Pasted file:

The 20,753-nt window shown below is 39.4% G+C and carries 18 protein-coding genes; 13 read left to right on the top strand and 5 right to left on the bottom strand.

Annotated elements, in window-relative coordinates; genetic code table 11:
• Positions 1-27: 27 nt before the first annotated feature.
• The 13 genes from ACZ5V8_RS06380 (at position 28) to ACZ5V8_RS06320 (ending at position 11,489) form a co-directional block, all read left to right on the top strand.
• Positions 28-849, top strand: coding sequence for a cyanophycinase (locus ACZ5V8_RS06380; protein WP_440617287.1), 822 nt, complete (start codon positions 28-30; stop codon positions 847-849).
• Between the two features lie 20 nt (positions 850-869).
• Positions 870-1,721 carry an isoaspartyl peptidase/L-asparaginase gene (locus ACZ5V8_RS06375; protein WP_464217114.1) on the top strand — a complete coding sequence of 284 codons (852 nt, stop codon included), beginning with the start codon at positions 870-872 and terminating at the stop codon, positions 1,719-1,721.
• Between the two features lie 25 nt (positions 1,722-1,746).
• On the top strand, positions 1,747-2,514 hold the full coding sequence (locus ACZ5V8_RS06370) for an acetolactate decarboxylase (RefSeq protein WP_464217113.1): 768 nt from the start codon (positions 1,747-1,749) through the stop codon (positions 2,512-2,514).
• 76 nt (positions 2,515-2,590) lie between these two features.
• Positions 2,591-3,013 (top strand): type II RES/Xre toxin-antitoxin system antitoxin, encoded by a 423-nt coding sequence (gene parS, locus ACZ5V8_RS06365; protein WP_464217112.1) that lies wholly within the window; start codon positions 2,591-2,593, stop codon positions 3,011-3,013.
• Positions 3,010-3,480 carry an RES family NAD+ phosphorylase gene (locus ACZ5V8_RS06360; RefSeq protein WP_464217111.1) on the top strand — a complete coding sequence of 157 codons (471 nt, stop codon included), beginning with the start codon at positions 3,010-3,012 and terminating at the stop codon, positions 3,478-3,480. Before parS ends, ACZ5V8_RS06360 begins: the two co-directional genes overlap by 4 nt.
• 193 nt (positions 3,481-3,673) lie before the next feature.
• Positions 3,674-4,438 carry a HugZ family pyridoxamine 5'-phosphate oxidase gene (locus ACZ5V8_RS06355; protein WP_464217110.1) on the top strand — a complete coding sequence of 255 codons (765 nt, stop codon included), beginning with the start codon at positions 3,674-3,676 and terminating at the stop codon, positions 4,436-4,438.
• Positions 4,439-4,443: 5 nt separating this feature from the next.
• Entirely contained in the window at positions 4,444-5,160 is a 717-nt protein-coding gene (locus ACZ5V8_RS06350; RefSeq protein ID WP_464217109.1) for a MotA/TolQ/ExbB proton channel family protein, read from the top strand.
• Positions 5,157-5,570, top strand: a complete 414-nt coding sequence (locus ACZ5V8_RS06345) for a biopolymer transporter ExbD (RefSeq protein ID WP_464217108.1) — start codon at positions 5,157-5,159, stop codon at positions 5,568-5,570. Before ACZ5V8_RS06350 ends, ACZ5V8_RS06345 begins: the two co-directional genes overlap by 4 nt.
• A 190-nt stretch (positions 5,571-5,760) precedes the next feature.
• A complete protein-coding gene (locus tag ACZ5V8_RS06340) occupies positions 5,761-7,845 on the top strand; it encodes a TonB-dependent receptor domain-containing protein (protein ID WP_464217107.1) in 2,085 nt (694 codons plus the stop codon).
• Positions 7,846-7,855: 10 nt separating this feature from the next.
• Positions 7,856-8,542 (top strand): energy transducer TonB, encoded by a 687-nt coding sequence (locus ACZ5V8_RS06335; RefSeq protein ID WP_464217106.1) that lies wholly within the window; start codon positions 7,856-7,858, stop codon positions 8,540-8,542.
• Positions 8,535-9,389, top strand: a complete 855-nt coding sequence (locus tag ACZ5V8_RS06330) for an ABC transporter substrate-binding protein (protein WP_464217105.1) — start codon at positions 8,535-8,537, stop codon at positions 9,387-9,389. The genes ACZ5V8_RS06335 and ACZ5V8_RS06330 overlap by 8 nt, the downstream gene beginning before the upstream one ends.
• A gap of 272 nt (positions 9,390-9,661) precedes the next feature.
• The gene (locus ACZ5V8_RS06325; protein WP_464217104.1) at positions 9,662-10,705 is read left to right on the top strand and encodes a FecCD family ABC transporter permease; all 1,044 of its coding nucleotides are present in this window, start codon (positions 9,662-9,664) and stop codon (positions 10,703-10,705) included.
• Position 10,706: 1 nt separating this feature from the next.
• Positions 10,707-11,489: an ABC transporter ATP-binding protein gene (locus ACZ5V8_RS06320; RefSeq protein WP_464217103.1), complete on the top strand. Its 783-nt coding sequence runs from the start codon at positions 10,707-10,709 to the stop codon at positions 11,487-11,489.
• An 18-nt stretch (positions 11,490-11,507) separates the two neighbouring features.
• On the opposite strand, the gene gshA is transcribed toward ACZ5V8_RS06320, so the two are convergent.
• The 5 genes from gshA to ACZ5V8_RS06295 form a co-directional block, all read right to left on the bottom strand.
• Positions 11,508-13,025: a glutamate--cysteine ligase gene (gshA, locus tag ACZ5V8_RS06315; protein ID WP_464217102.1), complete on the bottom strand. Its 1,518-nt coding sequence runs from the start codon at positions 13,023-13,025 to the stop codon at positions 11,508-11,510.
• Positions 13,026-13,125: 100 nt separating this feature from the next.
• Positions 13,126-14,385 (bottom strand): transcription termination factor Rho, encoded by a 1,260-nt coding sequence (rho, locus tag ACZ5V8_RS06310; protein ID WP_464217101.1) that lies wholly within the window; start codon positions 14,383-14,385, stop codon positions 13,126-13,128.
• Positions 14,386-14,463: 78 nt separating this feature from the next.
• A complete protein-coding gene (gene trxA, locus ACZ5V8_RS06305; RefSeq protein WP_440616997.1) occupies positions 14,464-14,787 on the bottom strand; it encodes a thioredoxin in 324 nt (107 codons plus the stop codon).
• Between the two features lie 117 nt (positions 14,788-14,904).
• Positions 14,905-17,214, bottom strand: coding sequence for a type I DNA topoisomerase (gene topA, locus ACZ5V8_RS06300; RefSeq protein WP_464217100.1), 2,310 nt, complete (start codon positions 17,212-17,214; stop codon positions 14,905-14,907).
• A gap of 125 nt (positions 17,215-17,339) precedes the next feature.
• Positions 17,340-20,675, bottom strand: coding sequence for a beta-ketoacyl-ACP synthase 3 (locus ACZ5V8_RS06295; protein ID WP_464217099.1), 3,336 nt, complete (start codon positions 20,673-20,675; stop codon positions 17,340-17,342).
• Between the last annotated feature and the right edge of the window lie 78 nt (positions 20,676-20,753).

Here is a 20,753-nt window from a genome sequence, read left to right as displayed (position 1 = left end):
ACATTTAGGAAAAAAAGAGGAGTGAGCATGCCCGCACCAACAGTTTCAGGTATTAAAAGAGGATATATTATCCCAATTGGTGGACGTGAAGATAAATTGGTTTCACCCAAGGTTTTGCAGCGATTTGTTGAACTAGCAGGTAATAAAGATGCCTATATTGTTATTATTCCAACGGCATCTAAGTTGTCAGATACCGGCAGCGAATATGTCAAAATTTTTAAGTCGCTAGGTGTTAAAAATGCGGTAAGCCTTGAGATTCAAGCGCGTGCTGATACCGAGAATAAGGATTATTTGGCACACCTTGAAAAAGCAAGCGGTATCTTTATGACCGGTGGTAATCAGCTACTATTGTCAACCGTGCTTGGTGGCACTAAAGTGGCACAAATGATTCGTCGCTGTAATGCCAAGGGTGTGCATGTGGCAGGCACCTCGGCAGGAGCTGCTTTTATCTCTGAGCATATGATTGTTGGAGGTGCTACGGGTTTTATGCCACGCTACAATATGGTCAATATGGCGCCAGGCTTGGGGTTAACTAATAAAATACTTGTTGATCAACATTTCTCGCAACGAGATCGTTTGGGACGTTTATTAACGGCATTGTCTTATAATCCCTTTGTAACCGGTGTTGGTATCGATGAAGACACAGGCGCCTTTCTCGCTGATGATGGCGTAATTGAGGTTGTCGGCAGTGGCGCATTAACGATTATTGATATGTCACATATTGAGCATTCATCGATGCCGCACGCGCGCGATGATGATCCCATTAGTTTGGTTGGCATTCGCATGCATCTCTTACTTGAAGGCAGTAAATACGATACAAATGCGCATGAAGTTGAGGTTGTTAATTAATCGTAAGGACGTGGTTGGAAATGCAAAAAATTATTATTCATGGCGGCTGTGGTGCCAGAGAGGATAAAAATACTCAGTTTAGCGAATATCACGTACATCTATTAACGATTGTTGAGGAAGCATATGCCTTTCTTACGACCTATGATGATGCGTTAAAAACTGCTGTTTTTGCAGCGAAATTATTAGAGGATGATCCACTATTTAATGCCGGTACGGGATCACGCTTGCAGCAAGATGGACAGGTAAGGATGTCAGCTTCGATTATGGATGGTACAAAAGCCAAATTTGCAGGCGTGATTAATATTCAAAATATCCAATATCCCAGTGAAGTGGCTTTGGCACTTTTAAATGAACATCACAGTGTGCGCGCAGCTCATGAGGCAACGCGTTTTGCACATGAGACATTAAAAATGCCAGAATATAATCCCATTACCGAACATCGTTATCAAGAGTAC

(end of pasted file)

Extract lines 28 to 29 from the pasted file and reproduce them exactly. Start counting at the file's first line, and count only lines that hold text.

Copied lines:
• On the opposite strand, the gene gshA is transcribed toward ACZ5V8_RS06320, so the two are convergent.
• The 5 genes from gshA to ACZ5V8_RS06295 form a co-directional block, all read right to left on the bottom strand.